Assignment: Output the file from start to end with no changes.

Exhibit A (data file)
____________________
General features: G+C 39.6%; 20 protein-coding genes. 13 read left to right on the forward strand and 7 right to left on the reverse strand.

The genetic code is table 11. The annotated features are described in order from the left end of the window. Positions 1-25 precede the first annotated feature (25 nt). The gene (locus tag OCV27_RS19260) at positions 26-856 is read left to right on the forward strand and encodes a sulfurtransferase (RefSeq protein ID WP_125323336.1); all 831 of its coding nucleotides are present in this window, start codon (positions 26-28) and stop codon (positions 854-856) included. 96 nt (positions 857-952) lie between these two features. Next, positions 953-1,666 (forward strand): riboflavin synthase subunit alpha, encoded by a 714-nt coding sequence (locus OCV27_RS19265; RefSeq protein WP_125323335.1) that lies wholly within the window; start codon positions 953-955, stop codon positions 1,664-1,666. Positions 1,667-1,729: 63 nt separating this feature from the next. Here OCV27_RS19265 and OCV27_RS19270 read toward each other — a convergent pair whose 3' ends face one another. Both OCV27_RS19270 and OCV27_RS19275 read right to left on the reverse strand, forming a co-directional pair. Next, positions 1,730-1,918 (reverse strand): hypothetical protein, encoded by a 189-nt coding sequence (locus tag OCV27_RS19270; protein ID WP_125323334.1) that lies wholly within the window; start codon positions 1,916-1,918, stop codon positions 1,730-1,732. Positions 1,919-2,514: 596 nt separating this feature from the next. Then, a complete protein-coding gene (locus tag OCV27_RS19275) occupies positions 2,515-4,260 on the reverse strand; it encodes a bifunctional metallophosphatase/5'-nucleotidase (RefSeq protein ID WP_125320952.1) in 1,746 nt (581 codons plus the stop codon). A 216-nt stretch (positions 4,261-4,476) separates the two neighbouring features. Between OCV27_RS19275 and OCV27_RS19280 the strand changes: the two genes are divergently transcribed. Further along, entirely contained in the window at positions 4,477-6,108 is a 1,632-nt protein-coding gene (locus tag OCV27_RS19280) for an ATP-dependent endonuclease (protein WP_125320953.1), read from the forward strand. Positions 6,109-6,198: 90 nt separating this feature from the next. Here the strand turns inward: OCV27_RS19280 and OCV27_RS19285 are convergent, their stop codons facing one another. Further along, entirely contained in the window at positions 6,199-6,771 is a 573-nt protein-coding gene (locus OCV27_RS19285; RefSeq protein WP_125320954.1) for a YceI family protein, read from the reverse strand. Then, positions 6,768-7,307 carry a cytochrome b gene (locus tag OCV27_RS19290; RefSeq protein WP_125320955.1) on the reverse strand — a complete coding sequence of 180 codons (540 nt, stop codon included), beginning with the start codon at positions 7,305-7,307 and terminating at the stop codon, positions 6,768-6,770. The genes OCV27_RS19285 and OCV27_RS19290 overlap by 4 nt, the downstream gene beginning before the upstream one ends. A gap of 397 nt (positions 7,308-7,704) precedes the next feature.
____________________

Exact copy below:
General features: G+C 39.6%; 20 protein-coding genes. 13 read left to right on the forward strand and 7 right to left on the reverse strand.

The genetic code is table 11. The annotated features are described in order from the left end of the window. Positions 1-25 precede the first annotated feature (25 nt). The gene (locus tag OCV27_RS19260) at positions 26-856 is read left to right on the forward strand and encodes a sulfurtransferase (RefSeq protein ID WP_125323336.1); all 831 of its coding nucleotides are present in this window, start codon (positions 26-28) and stop codon (positions 854-856) included. 96 nt (positions 857-952) lie between these two features. Next, positions 953-1,666 (forward strand): riboflavin synthase subunit alpha, encoded by a 714-nt coding sequence (locus OCV27_RS19265; RefSeq protein WP_125323335.1) that lies wholly within the window; start codon positions 953-955, stop codon positions 1,664-1,666. Positions 1,667-1,729: 63 nt separating this feature from the next. Here OCV27_RS19265 and OCV27_RS19270 read toward each other — a convergent pair whose 3' ends face one another. Both OCV27_RS19270 and OCV27_RS19275 read right to left on the reverse strand, forming a co-directional pair. Next, positions 1,730-1,918 (reverse strand): hypothetical protein, encoded by a 189-nt coding sequence (locus tag OCV27_RS19270; protein ID WP_125323334.1) that lies wholly within the window; start codon positions 1,916-1,918, stop codon positions 1,730-1,732. Positions 1,919-2,514: 596 nt separating this feature from the next. Then, a complete protein-coding gene (locus tag OCV27_RS19275) occupies positions 2,515-4,260 on the reverse strand; it encodes a bifunctional metallophosphatase/5'-nucleotidase (RefSeq protein ID WP_125320952.1) in 1,746 nt (581 codons plus the stop codon). A 216-nt stretch (positions 4,261-4,476) separates the two neighbouring features. Between OCV27_RS19275 and OCV27_RS19280 the strand changes: the two genes are divergently transcribed. Further along, entirely contained in the window at positions 4,477-6,108 is a 1,632-nt protein-coding gene (locus tag OCV27_RS19280) for an ATP-dependent endonuclease (protein WP_125320953.1), read from the forward strand. Positions 6,109-6,198: 90 nt separating this feature from the next. Here the strand turns inward: OCV27_RS19280 and OCV27_RS19285 are convergent, their stop codons facing one another. Further along, entirely contained in the window at positions 6,199-6,771 is a 573-nt protein-coding gene (locus OCV27_RS19285; RefSeq protein WP_125320954.1) for a YceI family protein, read from the reverse strand. Then, positions 6,768-7,307 carry a cytochrome b gene (locus tag OCV27_RS19290; RefSeq protein WP_125320955.1) on the reverse strand — a complete coding sequence of 180 codons (540 nt, stop codon included), beginning with the start codon at positions 7,305-7,307 and terminating at the stop codon, positions 6,768-6,770. The genes OCV27_RS19285 and OCV27_RS19290 overlap by 4 nt, the downstream gene beginning before the upstream one ends. A gap of 397 nt (positions 7,308-7,704) precedes the next feature.